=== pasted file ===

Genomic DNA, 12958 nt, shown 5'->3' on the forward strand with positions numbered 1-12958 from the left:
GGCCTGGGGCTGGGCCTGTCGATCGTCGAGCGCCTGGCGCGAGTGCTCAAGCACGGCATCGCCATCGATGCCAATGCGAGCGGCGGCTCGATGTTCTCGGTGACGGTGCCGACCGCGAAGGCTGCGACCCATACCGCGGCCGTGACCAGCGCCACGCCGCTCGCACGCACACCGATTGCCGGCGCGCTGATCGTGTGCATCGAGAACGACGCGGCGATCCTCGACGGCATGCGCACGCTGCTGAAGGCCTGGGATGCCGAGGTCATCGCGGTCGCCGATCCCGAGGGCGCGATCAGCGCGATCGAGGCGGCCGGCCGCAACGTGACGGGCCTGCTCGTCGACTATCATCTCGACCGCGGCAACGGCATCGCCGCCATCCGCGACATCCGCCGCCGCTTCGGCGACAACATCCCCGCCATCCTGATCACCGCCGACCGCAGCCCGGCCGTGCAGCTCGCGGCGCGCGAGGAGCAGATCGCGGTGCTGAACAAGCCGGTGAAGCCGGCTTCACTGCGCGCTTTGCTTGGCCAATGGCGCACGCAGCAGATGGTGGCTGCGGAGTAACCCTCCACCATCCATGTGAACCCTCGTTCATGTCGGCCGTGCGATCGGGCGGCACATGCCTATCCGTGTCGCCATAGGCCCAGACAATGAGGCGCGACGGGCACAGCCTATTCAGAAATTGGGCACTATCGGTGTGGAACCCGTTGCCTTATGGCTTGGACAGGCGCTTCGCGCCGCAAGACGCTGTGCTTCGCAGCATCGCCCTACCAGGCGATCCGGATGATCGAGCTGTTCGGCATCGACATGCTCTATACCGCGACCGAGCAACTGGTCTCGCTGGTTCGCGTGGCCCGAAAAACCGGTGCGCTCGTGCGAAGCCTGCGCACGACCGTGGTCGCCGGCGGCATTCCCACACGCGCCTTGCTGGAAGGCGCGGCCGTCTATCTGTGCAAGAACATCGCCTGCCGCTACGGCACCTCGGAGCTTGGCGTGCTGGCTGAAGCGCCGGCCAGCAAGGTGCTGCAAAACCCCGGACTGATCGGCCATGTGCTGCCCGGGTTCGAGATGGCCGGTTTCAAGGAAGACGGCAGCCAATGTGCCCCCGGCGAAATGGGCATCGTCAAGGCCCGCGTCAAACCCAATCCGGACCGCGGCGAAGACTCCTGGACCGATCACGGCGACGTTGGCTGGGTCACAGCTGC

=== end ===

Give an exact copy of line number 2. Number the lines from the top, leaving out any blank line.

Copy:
GGCCTGGGGCTGGGCCTGTCGATCGTCGAGCGCCTGGCGCGAGTGCTCAAGCACGGCATCGCCATCGATGCCAATGCGAGCGGCGGCTCGATGTTCTCGGTGACGGTGCCGACCGCGAAGGCTGCGACCCATACCGCGGCCGTGACCAGCGCCACGCCGCTCGCACGCACACCGATTGCCGGCGCGCTGATCGTGTGCATCGAGAACGACGCGGCGATCCTCGACGGCATGCGCACGCTGCTGAAGGCCTGGGATGCCGAGGTCATCGCGGTCGCCGATCCCGAGGGCGCGATCAGCGCGATCGAGGCGGCCGGCCGCAACGTGACGGGCCTGCTCGTCGACTATCATCTCGACCGCGGCAACGGCATCGCCGCCATCCGCGACATCCGCCGCCGCTTCGGCGACAACATCCCCGCCATCCTGATCACCGCCGACCGCAGCCCGGCCGTGCAGCTCGCGGCGCGCGAGGAGCAGATCGCGGTGCTGAACAAGCCGGTGAAGCCGGCTTCACTGCGCGCTTTGCTTGGCCAATGGCGCACGCAGCAGATGGTGGCTGCGGAGTAACCCTCCACCATCCATGTGAACCCTCGTTCATGTCGGCCGTGCGATCGGGCGGCACATGCCTATCCGTGTCGCCATAGGCCCAGACAATGAGGCGCGACGGGCACAGCCTATTCAGAAATTGGGCACTATCGGTGTGGAACCCGTTGCCTTATGGCTTGGACAGGCGCTTCGCGCCGCAAGACGCTGTGCTTCGCAGCATCGCCCTACCAGGCGATCCGGATGATCGAGCTGTTCGGCATCGACATGCTCTATACCGCGACCGAGCAACTGGTCTCGCTGGTTCGCGTGGCCCGAAAAACCGGTGCGCTCGTGCGAAGCCTGCGCACGACCGTGGTCGCCGGCGGCATTCCCACACGCGCCTTGCTGGAAGGCGCGGCCGTCTATCTGTGCAAGAACATCGCCTGCCGCTACGGCACCTCGGAGCTTGGCGTGCTGGCTGAAGCGCCGGCCAGCAAGGTGCTGCAAAACCCCGGACTGATCGGCCATGTGCTGCCCGGGTTCGAGATGGCCGGTTTCAAGGAAGACGGCAGCCAATGTGCCCCCGGCGAAATGGGCATCGTCAAGGCCCGCGTCAAACCCAATCCGGACCGCGGCGAAGACTCCTGGACCGATCACGGCGACGTTGGCTGGGTCACAGCTGC